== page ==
Haifa Mayor Yona Yahav wants all public transportation in his city to run 24/7, including on Shabbat, he told The Jerusalem Post during an interview in his office on Monday.

Yahav said he hopes the city’s mass transit systems, including the Metronit, a newly built express bus lane, and Carmelit, the short and currently only existing subway in Israel, will operate around the clock starting next year.

“We are the most secular city in Israel so unlike other places I don’t expect it to be as much a problem,” he said.

“The issue is that it may be seen as a change to the status quo.”

Yahav said the only day public transportation would halt would be on Yom Kippur, the holiest day in the Jewish calendar.

Currently, public transportation in most cities ceases on Friday evening and restarts on Saturday night.

Haifa, where regular bus lines continue to partially operate, is currently the only exception to that rule.

Yahav, who entered office in 2003, said his plan to increase the buses’ frequency over the weekend and have the two mass transit systems, which currently close for the weekend, operating non-stop will be one of the pillars of his reelection platform next year.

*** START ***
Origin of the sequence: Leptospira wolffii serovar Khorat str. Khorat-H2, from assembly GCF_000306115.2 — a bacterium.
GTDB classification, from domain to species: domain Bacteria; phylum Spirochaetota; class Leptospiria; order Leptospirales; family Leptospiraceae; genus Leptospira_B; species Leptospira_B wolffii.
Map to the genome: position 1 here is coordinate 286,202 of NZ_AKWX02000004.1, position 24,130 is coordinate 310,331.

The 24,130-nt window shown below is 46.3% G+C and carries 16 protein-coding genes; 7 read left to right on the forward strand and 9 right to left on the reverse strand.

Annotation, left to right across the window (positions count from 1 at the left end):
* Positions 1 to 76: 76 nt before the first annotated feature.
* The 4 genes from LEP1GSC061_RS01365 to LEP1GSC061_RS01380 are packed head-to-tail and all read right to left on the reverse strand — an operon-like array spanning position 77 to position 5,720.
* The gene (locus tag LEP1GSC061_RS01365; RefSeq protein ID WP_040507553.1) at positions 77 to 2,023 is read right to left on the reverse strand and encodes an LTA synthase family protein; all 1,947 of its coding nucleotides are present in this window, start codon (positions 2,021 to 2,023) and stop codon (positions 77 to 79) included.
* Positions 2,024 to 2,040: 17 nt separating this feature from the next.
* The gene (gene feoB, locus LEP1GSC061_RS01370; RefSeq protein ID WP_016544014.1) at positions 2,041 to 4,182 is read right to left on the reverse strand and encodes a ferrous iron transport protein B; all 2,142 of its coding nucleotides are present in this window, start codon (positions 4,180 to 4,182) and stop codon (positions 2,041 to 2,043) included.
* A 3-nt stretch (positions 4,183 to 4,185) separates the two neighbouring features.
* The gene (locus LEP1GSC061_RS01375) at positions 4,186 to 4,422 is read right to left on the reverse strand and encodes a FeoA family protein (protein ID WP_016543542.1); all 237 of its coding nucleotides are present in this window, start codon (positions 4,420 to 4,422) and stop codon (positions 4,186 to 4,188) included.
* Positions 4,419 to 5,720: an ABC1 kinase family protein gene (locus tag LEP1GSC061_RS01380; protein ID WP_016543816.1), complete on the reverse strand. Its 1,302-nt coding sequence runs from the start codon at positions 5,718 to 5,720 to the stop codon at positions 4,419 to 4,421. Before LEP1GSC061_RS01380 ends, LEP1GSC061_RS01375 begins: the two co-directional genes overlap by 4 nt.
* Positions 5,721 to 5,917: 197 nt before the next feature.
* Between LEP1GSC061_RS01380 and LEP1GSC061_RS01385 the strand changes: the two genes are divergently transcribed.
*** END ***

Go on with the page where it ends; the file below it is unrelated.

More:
Haifa is Israel’s third largest city with a metropolitan population of around one million people. An industrial hub, it often falls in the shadow of Jerusalem and Tel Aviv. Municipal spokesman Roni Grossman said it is sometimes difficult to draw the attention of the national media to the port city. Yahav’s plan to reform the local transportation system is the latest in a long line of initiatives proposed by Haifa mayors aimed at making it more competitive.

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